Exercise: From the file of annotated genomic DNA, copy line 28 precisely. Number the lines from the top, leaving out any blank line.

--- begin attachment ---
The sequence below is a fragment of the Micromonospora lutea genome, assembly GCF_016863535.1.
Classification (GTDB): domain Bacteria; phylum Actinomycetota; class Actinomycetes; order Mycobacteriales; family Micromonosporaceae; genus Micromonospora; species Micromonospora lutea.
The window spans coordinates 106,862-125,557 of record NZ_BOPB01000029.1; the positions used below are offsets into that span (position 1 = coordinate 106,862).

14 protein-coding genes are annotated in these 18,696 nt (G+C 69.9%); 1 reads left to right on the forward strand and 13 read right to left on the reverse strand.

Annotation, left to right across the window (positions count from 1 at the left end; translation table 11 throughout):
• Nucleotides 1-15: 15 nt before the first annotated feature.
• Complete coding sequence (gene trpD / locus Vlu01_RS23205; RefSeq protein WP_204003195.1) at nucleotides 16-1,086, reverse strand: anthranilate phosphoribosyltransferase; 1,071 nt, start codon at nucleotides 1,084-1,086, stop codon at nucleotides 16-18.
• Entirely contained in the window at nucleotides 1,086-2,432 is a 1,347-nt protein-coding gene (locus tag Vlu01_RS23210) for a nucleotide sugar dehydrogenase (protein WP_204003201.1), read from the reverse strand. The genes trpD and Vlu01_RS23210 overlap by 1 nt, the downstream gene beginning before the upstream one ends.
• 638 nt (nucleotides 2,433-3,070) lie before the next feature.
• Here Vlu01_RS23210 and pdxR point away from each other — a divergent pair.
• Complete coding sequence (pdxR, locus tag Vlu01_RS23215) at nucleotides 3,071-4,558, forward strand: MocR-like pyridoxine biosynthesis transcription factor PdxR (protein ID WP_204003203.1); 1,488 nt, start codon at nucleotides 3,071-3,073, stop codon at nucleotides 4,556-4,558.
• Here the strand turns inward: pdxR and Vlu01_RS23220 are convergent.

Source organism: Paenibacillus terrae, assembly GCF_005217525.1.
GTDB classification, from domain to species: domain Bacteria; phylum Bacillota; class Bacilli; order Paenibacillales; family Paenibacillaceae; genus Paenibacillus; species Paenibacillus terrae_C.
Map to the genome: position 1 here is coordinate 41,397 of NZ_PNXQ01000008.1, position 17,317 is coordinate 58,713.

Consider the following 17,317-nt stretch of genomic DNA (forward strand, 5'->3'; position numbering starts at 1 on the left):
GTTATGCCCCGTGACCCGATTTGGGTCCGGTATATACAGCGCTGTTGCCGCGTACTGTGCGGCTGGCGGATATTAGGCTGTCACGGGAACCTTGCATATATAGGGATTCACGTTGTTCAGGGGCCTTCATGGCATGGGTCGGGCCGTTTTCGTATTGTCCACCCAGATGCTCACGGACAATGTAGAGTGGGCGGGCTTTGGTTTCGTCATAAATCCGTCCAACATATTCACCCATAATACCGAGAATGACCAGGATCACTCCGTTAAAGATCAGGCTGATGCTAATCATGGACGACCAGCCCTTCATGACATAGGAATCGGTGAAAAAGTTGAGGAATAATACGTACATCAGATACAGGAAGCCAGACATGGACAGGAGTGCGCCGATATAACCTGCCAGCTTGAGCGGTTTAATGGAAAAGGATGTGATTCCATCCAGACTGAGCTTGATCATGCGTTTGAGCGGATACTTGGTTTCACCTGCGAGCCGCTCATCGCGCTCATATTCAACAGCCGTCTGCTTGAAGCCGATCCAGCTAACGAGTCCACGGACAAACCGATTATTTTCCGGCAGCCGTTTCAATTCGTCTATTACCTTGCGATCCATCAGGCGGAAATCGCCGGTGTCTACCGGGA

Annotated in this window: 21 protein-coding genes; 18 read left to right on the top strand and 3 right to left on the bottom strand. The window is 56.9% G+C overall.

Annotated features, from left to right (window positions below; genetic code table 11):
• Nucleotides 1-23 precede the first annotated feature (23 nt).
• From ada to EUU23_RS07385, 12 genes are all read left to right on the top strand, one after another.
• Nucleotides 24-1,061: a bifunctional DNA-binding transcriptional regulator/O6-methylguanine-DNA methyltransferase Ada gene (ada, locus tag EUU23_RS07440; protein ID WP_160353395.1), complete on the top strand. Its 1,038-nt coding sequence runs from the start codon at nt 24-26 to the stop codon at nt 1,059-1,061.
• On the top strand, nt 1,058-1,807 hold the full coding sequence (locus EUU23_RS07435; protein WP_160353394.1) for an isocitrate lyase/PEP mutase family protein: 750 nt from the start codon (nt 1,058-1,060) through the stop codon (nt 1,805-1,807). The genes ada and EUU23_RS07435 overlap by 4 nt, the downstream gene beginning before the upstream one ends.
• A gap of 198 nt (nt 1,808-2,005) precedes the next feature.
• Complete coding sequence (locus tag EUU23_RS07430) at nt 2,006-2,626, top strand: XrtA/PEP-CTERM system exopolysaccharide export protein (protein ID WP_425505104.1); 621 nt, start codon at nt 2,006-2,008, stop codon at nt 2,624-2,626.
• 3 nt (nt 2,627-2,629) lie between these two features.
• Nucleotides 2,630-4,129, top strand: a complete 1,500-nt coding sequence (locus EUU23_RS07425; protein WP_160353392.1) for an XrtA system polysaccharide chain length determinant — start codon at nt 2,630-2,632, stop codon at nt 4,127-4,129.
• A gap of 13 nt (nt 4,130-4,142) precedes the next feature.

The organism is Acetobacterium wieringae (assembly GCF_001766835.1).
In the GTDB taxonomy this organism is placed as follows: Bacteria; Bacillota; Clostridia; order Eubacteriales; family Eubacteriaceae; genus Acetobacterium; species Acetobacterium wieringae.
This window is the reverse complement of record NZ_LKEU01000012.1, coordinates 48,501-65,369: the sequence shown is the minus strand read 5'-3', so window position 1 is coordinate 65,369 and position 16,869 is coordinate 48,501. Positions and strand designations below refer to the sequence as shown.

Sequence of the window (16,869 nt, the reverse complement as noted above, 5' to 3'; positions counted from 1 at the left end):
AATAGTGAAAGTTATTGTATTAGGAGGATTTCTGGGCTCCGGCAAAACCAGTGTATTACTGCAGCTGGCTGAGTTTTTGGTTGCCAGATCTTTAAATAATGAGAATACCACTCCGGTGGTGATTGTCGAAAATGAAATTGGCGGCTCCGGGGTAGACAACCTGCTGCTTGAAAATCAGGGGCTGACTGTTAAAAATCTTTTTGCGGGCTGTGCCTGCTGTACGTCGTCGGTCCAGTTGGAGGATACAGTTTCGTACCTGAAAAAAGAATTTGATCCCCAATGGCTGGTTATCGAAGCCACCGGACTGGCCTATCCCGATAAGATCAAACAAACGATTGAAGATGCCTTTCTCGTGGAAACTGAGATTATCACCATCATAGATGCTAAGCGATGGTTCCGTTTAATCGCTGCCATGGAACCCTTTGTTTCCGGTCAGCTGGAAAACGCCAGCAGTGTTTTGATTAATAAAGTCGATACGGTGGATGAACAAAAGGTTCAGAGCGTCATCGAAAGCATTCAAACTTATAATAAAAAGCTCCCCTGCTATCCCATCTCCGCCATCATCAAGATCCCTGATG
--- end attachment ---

• A gap of 13 nt (nt 4,130-4,142) precedes the next feature.